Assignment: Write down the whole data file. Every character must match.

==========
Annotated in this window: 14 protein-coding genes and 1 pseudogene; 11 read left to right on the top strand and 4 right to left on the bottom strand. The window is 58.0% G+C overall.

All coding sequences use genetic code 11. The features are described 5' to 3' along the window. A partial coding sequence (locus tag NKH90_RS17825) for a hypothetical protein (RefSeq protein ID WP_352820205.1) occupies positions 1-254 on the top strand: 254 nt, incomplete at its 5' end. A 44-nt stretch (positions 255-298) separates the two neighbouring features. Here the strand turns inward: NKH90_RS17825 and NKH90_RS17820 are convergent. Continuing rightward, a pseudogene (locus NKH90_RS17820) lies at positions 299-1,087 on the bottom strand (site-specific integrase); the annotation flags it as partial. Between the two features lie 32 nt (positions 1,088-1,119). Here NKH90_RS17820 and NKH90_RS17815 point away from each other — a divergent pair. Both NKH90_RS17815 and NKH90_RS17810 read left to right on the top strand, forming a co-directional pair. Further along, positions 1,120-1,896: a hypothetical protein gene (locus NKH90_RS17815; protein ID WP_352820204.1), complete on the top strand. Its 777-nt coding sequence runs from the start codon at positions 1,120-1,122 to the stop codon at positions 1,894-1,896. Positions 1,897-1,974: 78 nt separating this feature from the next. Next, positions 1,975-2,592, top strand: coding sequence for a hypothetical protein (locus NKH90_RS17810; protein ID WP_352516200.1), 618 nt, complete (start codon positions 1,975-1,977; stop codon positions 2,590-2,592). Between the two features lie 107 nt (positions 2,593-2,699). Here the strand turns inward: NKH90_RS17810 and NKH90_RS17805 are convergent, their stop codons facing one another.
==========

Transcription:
Annotated in this window: 14 protein-coding genes and 1 pseudogene; 11 read left to right on the top strand and 4 right to left on the bottom strand. The window is 58.0% G+C overall.

All coding sequences use genetic code 11. The features are described 5' to 3' along the window. A partial coding sequence (locus tag NKH90_RS17825) for a hypothetical protein (RefSeq protein ID WP_352820205.1) occupies positions 1-254 on the top strand: 254 nt, incomplete at its 5' end. A 44-nt stretch (positions 255-298) separates the two neighbouring features. Here the strand turns inward: NKH90_RS17825 and NKH90_RS17820 are convergent. Continuing rightward, a pseudogene (locus NKH90_RS17820) lies at positions 299-1,087 on the bottom strand (site-specific integrase); the annotation flags it as partial. Between the two features lie 32 nt (positions 1,088-1,119). Here NKH90_RS17820 and NKH90_RS17815 point away from each other — a divergent pair. Both NKH90_RS17815 and NKH90_RS17810 read left to right on the top strand, forming a co-directional pair. Further along, positions 1,120-1,896: a hypothetical protein gene (locus NKH90_RS17815; protein ID WP_352820204.1), complete on the top strand. Its 777-nt coding sequence runs from the start codon at positions 1,120-1,122 to the stop codon at positions 1,894-1,896. Positions 1,897-1,974: 78 nt separating this feature from the next. Next, positions 1,975-2,592, top strand: coding sequence for a hypothetical protein (locus NKH90_RS17810; protein ID WP_352516200.1), 618 nt, complete (start codon positions 1,975-1,977; stop codon positions 2,590-2,592). Between the two features lie 107 nt (positions 2,593-2,699). Here the strand turns inward: NKH90_RS17810 and NKH90_RS17805 are convergent, their stop codons facing one another.